Knowledge - common experience under continuous revisions


Knowledge may also be said to consist of such observations and conclusions that many persons openly investigate, revise, alter and maybe agree about. This type of knowledge is an adaptation to that "eternal truth" cannot be shown to exist.

For this knowledge to be trustworthy, it is important how it is spread and revised:

•  What type of arguments can be used?
•  How can openness be encouraged?

From the answers to such questions, something that reminds about what we today call scientific method will probably be created.


Knowledge dependent or independent on experience


As discussed above, the term "knowledge" is not easy to define, and within philosophy this invites to speculation.

A question discussed since the Greek antiquity is whether "knowledge" should be based by observations or if we may reach "knowledge" using only logical reasoning, independent of observations.

Plato discussed that our observations cannot be proven to represent a kind of reality, while Aristotle stressed observation together with logical reasoning (deduction). And so it has continued through history of philosophy.


During the Enlightenment the terms became more defined and e.g. David Hume called the two groups, from which our reasonings are built, for "matter of fact" and "relations of ideas".

Reasoning based on "matter of fact" was called probability arguments. Today western philosophers agree about that our experience about the world is based on probability arguments.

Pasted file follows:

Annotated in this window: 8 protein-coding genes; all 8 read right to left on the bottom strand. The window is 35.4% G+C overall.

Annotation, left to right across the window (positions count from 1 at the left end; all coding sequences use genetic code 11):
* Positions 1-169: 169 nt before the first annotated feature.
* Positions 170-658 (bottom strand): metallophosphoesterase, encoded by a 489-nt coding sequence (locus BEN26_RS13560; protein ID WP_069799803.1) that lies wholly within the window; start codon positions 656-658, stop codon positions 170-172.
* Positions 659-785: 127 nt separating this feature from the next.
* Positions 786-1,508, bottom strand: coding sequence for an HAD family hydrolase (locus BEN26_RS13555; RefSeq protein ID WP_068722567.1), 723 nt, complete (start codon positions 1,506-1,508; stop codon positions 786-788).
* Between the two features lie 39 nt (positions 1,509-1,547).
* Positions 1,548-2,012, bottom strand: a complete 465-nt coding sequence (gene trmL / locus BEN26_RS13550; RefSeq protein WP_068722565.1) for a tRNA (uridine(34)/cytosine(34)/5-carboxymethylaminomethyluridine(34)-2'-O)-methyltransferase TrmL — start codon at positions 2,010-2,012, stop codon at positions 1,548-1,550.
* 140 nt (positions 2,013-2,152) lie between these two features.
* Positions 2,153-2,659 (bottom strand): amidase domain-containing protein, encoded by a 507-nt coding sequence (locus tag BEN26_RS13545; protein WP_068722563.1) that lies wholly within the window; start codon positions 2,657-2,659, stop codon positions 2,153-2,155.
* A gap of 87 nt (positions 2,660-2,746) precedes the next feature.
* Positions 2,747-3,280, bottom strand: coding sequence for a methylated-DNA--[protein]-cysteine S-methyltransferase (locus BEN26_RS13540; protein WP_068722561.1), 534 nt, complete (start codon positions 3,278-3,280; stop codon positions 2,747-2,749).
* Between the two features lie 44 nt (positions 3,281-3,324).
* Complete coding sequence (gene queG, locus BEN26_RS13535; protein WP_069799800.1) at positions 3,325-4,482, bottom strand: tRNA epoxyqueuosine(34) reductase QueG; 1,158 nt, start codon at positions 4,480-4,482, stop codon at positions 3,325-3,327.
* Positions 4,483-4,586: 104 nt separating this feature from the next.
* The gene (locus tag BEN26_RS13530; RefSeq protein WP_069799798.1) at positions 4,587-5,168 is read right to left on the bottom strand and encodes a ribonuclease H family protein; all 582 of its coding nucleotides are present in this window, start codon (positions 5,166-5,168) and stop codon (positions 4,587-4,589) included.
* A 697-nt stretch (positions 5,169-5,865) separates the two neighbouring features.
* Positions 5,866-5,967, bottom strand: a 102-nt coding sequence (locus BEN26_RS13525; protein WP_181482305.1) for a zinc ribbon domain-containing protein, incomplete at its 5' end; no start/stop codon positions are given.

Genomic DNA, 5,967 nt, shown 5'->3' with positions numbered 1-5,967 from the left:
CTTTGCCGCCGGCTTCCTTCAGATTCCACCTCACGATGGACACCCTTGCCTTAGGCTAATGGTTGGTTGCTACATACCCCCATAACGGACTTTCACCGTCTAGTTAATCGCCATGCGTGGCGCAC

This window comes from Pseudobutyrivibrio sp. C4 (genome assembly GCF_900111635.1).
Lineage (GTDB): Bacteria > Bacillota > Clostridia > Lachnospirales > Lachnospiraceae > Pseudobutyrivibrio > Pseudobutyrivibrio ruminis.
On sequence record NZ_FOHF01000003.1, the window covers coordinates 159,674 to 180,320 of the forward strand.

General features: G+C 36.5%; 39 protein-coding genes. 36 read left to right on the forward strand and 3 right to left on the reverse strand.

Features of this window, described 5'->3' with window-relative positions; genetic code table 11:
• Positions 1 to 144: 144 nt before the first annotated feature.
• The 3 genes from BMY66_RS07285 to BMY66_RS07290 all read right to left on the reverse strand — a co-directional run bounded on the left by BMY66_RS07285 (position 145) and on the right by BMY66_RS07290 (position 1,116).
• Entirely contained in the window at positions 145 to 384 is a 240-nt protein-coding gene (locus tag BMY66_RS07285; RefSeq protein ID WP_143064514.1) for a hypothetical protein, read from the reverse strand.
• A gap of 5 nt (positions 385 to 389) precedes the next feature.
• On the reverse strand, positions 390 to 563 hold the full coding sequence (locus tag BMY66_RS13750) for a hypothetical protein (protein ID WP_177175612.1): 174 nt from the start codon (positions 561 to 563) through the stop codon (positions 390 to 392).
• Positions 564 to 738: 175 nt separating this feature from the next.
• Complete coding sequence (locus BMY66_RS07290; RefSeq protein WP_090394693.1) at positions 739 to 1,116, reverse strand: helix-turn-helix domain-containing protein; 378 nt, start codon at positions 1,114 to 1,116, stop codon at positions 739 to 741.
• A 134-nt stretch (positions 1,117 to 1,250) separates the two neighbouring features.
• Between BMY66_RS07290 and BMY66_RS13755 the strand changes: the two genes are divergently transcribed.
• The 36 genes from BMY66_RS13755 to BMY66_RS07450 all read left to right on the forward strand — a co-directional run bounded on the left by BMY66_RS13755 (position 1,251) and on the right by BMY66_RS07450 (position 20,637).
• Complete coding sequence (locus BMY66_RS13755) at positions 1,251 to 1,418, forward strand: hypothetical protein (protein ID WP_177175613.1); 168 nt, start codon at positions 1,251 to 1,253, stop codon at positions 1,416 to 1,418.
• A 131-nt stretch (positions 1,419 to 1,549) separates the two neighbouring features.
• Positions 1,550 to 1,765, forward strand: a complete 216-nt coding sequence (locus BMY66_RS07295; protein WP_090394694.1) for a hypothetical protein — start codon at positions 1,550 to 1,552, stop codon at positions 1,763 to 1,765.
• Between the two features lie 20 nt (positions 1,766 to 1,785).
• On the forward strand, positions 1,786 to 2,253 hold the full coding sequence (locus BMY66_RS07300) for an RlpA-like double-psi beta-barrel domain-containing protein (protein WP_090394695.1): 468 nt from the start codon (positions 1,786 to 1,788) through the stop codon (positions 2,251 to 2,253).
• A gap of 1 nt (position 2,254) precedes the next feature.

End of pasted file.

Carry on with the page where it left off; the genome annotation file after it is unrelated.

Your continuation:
Knowledge" a priori and a posteriori


Without defining his use of the term "knowledge", Immanuel Kant discussed these topics in terms of "a priori" ("knowledge" that can be justified without referring to observations) and "a posteriori" ("knowledge" that requires observations for justification). What he claimed to be a priori arguments is at this website called "absolute knowledge"

It is agreed that tautologies and other logical operations ("analytic arguments") are performed a priori. But does arguments in addition to these ("synthetic arguments") exist that also can be said to be a priori, or expressed differently: Does arguments a priori about our experienced reality exist? Without such arguments, the relevance of pure analytic philosophy (armchair philosophy) concerning the world can be seriously questioned.

Using vague definitions, Kant claimed existence of "synthetic a priori" arguments, i.e. propositions concerning the world that is not based on experience. This has been challenged, and no distinct examples of such arguments have been demonstrated.


... synthetic a priori is now widely regarded as highly questionable

Höffe (2010) - Kants Critique of Pure Reason

Are inherited abilities examples of synthetic a priori "knowledge"


We use logic arguments, or "relations of ideas", at every moment we are awake. But does any experience about the world exist, that could be meaningful to call a priori?

The answer seems to be "No". The closest concept to such knowledge is inherited abilities.


More about inherited abilities


Induction - to draw conclusions from observations


Definition of induction:


The process of inferring a general law
from the observation of particular instances

Oxford English Dictionary

Short version: Inferring from particulars to generals


A philosophic attitude that argues for the use of induction is called empiricism.